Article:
Atanas Granitski, born 1825, in the town of Kotel or "bulgarian Kazan" - as they called it and not to be mistaken with a russian one at the tributary of the rivers Volga and Kama. All we know about the family of Granitski is scarce. He was the son of a priest /"pop"/ Petar, who, stayed as a proto-singer in town. He had also a brother, who, one time was a teacher in the town of Svishtov or so. Supposedly he had a daughter, who, married the eminent scholar and organizer of health care in Bulgaria Dr. Marin Russev /1864-1935/. More than that, Atanas Granitski received his primary education in his birth place town, and, in the town of Sliven. At that time "prince" Stephan Bogoridi /1775-1859/, fellow-citizen and grandson of enlightener Sophroni Vratzanski, rendered a trust to the city council of Kotel. Bogoridi studied diplomacy, and, once made a big carrier in the High Porte - a. he was "kaymakan" in Moldova; b. he was "bey" in Samos Island; c. he was "tanzimat" member to Sultan Abdul Medjit. This bulgarian with a "fez", never, forgot about his origin and contributed greatly for the cultural-spiritual advance of the bulgarians. Thus, due to his guardianship, four students were sent from Kotel to Tzarigrad to continue their education, namely: Gavril Krustevich, Georgi Rakovski, Atanas "Pop Nicola" Izvorski, and, Atanas "Pop Petra" Granitski.

Now, before we continue, let us make a containment. In the data we could gather about Granitski, there, no sure evidence were found whether he graduated medicine - eventually. Thus, not pretending to stir "art of the soluble", we present our pros and cons later in the story.

Young Atanas Granitski, first, entered the "International College" at Kuru Cheshme. While, having an orientation towards humanitarian sciences, Granitski showed a gust with studying languages - italian, english, arabic, greek, latin, etc. His fluency in communications gave him chance to start part-a-time work with the "Serbian Legation" in Tzarigrad. Later, representatives Konstantin Nikolaevich, and, Tasse Nikolaevich will sponsor some of his book publishing - a sign for gratitude to bulgariandom. About year 1848, Granitski entered the "Military Medical School" at Galata Saray. How long he studied, there, we don't know. Obviously, sometime about year 1859, he was in disfavor with the turkish authorities in Tzarigrad and left the capital.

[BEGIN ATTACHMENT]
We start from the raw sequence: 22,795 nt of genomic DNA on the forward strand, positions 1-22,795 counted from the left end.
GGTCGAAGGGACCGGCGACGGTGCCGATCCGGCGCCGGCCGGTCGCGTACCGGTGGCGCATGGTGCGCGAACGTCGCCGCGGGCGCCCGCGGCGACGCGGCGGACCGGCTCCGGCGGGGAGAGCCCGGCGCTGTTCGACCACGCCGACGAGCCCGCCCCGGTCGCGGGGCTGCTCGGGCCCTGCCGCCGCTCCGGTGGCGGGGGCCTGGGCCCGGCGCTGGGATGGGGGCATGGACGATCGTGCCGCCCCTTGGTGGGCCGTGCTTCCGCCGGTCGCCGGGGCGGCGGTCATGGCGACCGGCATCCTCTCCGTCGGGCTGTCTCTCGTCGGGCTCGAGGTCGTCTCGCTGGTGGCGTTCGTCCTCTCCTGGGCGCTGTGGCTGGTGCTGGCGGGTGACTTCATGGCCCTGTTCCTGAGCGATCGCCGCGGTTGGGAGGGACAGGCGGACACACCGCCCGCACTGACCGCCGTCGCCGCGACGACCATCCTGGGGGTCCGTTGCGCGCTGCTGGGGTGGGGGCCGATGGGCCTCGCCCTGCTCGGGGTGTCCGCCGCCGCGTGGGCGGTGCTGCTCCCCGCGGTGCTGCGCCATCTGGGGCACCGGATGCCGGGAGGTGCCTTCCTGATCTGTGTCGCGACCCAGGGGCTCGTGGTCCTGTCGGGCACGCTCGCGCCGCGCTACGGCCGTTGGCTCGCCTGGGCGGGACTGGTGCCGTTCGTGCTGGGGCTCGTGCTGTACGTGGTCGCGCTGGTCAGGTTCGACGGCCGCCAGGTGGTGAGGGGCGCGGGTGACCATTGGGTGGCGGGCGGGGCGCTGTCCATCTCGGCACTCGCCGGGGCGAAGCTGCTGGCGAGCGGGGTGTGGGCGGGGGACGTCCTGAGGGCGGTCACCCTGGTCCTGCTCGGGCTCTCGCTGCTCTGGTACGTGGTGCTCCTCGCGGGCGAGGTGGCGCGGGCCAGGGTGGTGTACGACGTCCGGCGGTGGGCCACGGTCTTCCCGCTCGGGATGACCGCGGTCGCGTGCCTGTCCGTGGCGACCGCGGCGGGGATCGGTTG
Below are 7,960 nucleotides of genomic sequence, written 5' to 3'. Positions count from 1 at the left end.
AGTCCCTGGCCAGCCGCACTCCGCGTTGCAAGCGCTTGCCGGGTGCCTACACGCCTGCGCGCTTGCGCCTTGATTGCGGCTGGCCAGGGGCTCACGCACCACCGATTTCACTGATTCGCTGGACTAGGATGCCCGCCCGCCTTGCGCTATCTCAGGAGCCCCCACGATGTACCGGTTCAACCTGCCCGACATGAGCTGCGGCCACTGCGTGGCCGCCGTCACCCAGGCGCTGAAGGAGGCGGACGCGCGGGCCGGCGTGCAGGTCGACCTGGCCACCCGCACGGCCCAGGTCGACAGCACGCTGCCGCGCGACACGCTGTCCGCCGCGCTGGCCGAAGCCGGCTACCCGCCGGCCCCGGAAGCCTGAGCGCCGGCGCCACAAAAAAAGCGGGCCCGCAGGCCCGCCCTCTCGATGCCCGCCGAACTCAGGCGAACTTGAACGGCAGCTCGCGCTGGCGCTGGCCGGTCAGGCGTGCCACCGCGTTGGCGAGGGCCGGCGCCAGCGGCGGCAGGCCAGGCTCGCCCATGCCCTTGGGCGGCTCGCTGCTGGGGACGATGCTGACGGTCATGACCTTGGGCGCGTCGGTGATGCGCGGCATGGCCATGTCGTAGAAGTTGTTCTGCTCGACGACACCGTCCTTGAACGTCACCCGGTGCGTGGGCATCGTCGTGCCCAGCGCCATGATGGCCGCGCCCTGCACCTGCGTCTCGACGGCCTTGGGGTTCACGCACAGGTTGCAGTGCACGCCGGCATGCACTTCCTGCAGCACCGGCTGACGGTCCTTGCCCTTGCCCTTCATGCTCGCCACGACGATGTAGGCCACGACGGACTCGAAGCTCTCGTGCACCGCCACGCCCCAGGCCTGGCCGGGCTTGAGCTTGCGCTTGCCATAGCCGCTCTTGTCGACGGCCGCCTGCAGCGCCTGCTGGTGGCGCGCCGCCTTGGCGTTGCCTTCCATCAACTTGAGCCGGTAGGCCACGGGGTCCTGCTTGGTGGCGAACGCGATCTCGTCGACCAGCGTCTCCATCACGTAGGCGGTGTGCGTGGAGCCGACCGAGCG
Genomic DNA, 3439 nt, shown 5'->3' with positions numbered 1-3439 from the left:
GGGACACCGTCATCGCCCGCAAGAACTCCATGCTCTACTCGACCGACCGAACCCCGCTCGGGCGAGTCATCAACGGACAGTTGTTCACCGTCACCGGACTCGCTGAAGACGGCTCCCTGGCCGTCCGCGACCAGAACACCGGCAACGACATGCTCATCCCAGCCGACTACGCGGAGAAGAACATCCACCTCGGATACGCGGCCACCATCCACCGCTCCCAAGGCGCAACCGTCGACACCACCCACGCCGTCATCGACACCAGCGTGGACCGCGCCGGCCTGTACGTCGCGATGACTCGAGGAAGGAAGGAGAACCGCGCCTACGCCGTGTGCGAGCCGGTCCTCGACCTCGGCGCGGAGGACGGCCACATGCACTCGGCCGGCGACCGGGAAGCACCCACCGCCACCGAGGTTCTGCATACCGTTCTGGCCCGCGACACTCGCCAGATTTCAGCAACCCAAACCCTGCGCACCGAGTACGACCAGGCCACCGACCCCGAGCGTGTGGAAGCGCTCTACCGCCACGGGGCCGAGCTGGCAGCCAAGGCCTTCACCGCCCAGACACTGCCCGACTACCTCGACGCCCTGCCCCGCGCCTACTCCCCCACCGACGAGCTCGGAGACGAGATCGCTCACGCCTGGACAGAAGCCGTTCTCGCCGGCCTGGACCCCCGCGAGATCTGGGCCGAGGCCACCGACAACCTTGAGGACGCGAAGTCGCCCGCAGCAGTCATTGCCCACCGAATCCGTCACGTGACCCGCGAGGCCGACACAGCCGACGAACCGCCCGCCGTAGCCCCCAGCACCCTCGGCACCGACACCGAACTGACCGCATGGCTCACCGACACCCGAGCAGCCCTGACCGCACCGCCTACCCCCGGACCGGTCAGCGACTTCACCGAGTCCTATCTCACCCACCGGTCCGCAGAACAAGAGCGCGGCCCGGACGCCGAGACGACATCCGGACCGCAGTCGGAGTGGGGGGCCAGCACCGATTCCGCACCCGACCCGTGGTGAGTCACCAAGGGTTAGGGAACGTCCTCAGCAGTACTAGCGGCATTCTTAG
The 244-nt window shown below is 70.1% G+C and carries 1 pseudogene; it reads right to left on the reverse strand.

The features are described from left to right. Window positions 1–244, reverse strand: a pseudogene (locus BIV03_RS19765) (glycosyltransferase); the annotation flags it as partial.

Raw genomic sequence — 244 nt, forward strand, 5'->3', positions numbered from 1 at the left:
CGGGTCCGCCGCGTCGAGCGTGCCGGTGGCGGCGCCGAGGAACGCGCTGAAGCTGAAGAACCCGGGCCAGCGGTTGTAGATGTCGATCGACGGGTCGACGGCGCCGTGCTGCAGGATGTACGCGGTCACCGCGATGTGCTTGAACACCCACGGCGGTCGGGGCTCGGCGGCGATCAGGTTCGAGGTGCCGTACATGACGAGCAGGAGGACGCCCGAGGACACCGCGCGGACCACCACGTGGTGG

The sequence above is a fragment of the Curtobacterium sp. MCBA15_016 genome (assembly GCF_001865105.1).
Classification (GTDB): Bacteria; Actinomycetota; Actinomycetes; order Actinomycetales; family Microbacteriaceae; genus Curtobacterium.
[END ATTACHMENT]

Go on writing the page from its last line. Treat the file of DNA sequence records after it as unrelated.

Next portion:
Next, we see Atanas Granitski in the role of a "school teacher". It is well known, that, language tuition was honorary job in many a "class-rooms" in Bulgaria. In order to make a living, Granitski was teacher for long years - Shumen /1859-1863/, Lovech /1863-1864/, Turnovo /1864-1877/. Specifically, he was principal in "St. Cyril and Metodius Grammar School" in Turnovo for 12 years. After the Liberation War /1877-1878/, Granitski fell in neglect. Some of his students recount, that, he suffered from a depression and after a short illness died 23 May 1879. Only, his daughter attended him to the funeral.

So far, we see an unhappy life for one of the most productive writers in the Middle-Bulgarian Revival. A long list of more than 30 books came out from his pen - medicine, theology, fiction, philosophy, commerce, art, reference, etc. We shall give some account, about, literature Granitski wrote on medical themes:

1. "Practical Medicine, vols 1-3. Constantinople: Tadeos Divichian Typographers, 1854, 534 pp". This is a capital work for bulgarian medicine. Translated from italian work of Prof. Pirovo. Includes, an introduction - original - from Granitski, and, second introduction from the author. First volume: on pathology of the human body, viz. head, eyes-nose-throat, neck-thorax, extremities, etc in the light of system diseases; Second volume: on materia medica /i.e. technology of the drugs/, with, a pharmacopoeia; Third volume: on practical aspects of anatomy, physiology, hygiene, dietetics, Hippocratic aphorisms, etc. Granitski is excellent medical encyclopedist, also, good artist - evident from 8 figures in the text drawn from the translator, himself. The importance of this work is threefold, namely: i. as first manual on practical medicine, while, the latter has been still in the bonds of quacks and charlatans robbing the population /"ignorance"?!/; ii. as a book written in philological correct bulgarian, and, understandable both to professional and non-professional; iii. as an early attempt to organize a bulgarian medical nomenclature, which, outdated its time with some hundred years. Could this book, possibly, be written by a non-medic? Let us give the answer to the translator, who, writes in the introduction:

"Better not write a book, rather than, write something that will send you to condemnation"

2. "Reflections on greco-arnaut maggus, and, bille-bozadji hekims. In: Tzarigrad Vestnik, 266, November 1856". This is a critique, written in verse, against quacks and empirism in medicine. Gets a severe response on the pages of the above-mentioned newspaper.

3. "On the modes of cholera. Tzarigrad: n.d.". Written in the early epidemiologic tradition, but, having no real scientific value.